At left is my photo from this morning of a local resident, a Swamp Wallaby (Wallabia discolor). The biggest, wooliest, and fattest one I have ever seen! Rugged up for the winter, at the very least. It was not obviously carrying a joey in a pouch, so it may have been a male - but look at the "condition" on it. I would say it needs to go on a diet. It is a natural resident herbivore, and while some damage to the young plants is anticipated, there are not so many of them around as to cause too much trouble for the young plants.
*****The natural boundary of this plateau is the volcanic formation known as Knight's Hill. This is a basalt outcrop which happens to be right on the edge of the Illawarra Escarpment, which explains why it has been used as a platform for television and other broadcast towers for the Wollongong Region.
On the inland side of Knight's Hill is a slightly sloping sandstone plateau, with typical shallow sandy soil, and depending upon how deep the rock-base is, the soil might vary from being well-drained to quite boggy (if the soil is very shallow, the rock base acts to dam any moisture from penetrating deeply, and hence moisture has to flow slowly across the slightly sloping rock base).
I remember as a gardener in Canberra trying to grow the NSW Christmas Bells, and reading that they needed "moist, well-drained soil". I thought what is that? This is their natural environment.
When there is no rain, the soil dries out quickly. But after rain, moisture from miles away can move in a slow-moving flow, across, or rather "through" the soil. The soil on this property today was sodden, with visible flows in some places, but mostly not visible, just the soil was squishy. Hence that seemingly contradictory definition of "moist, well-drained soil" does make sense - at least, in shallow, nearly flat, sandstone plateaux. I never managed to re-create those conditions in my Canberra garden.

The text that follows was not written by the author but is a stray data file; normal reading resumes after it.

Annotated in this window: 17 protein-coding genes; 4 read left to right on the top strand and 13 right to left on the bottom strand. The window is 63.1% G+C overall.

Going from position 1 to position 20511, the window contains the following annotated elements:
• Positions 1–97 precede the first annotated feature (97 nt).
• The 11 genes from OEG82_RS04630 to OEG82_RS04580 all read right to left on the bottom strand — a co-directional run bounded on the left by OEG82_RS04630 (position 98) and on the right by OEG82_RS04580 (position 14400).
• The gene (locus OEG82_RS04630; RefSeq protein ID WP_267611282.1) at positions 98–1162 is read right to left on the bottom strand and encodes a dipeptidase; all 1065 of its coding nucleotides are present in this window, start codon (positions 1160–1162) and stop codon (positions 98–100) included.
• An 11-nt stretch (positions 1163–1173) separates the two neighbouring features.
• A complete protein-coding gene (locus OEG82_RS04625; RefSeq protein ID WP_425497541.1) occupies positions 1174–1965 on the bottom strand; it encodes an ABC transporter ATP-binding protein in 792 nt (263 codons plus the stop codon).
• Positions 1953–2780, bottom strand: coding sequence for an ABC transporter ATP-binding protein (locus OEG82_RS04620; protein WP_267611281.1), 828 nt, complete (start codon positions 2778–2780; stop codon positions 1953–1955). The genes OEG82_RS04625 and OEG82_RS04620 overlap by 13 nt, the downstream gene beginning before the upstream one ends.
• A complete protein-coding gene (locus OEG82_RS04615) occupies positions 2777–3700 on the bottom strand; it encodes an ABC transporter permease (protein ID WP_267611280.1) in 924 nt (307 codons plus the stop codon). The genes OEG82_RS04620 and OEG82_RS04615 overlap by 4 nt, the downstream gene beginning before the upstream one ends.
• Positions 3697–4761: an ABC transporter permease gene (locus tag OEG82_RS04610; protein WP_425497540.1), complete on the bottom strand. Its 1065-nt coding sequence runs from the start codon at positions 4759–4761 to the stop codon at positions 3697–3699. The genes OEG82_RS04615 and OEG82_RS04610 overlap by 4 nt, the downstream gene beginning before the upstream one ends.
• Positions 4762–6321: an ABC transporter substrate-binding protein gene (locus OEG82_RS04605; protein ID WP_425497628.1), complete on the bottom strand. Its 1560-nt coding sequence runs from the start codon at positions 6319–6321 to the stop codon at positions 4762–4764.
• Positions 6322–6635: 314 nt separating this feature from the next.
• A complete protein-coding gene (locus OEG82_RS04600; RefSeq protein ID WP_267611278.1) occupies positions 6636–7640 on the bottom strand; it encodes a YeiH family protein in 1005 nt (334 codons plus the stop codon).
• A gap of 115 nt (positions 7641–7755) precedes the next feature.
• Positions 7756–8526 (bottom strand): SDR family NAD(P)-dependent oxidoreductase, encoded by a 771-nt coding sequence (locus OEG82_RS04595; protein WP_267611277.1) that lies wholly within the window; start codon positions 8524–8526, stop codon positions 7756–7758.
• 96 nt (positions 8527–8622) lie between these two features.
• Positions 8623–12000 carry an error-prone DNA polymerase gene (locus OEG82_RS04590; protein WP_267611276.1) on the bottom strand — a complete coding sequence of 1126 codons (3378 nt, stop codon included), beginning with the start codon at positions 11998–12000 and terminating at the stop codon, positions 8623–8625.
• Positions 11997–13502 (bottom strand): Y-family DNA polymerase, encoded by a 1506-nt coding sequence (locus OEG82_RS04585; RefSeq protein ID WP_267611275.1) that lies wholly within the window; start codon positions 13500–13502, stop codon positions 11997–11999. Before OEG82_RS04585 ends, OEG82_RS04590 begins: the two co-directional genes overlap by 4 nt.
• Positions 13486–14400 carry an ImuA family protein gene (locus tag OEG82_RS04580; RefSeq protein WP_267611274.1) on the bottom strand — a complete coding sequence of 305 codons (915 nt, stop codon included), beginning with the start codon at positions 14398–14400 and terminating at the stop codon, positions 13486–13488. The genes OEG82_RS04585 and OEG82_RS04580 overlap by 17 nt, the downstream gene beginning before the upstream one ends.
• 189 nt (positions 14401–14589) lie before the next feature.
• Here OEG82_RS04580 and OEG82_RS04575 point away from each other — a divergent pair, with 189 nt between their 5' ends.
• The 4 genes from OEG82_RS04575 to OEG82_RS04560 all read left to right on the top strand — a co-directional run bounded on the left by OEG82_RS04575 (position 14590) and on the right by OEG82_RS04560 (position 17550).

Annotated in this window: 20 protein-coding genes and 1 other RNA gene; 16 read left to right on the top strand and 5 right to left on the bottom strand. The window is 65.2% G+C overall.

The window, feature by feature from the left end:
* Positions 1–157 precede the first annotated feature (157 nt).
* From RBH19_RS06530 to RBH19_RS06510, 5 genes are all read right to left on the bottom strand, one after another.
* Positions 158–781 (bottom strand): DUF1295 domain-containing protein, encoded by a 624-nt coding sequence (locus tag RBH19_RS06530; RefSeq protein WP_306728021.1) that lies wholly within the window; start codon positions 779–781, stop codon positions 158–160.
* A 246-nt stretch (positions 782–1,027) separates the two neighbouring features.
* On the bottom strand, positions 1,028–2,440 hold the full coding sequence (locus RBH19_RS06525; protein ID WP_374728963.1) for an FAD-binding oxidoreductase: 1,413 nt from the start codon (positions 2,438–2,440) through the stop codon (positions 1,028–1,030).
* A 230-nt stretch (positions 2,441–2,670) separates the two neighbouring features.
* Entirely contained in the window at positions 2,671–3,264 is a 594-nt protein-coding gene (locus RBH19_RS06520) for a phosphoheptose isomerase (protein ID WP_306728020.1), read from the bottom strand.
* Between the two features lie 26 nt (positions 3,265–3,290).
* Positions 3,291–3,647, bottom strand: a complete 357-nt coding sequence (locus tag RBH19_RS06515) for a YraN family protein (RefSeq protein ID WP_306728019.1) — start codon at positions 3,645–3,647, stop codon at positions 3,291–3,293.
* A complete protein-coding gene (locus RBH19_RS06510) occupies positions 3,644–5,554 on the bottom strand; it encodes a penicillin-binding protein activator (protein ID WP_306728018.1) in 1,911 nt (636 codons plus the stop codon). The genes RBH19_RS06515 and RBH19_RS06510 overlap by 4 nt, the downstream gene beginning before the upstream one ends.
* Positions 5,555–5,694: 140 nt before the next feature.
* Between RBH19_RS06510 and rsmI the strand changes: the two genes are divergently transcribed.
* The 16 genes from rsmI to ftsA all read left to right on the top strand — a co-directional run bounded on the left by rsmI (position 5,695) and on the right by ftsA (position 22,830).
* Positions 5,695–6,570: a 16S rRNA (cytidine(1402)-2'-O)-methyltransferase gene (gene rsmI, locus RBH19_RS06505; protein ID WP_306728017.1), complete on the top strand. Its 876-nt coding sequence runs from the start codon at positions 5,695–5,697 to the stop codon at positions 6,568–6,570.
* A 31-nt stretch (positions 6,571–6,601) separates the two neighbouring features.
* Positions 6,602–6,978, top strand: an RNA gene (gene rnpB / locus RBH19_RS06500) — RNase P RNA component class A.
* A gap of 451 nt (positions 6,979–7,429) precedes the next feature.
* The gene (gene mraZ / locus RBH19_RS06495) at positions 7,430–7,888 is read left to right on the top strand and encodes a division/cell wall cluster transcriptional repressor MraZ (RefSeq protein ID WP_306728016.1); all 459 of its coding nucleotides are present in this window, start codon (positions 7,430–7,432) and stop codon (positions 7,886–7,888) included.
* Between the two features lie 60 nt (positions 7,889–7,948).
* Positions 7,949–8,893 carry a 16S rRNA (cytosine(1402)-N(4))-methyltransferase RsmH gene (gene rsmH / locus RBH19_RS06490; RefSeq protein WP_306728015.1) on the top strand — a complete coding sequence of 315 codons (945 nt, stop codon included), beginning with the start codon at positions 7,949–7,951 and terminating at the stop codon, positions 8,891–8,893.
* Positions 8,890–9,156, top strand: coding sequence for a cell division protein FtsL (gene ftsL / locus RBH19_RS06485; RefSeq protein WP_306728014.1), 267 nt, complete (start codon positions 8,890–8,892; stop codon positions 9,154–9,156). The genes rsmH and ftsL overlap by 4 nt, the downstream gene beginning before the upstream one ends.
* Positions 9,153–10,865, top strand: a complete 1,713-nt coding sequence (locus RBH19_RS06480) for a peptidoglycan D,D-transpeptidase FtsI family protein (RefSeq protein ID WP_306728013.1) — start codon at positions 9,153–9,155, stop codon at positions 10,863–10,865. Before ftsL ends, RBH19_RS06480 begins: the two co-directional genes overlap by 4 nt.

Some of the plants which grow here are classic "wet area" plants, such as the tiny bronze-coloured primitive plants known generally (but not accurately) as "Club Moss" (Selaginella gracillima).
Another common local plant is the "Coral Fern" (Gleichenia dicarpa) See photo below. This plant loves sloping banks, alongside roadways, and on cliff lines, with moisture flowing through cracks in rock shelves. Yet here it is growing in moist sandy soil.
Other plants are dry soil plants, such as Hakea dactyloides and Persoonia mollis.
The taller trees are mostly Eucalyptus seiberii (Silvertop Ash) and E. gummifera (Red Bloodwood). For similar areas, in the neighbouring Budderoo National Park, have a look at the "plant communities" lists for Eucalypt forest, woodlands and heathlands.
I should mention that this property is within about 500 metres of the edge of the cliffs which form the Upper Kangaroo Valley. So, although this area is flat (or nearly so), it suddenly drops to nearly vertical edges, with "warm temperate rainforest" patches in the gullies below. Classic Sandstone cliffs are just a short walk from this flat property.
The Sandstone Plateau is a land of contrasts, and apparent contradictions.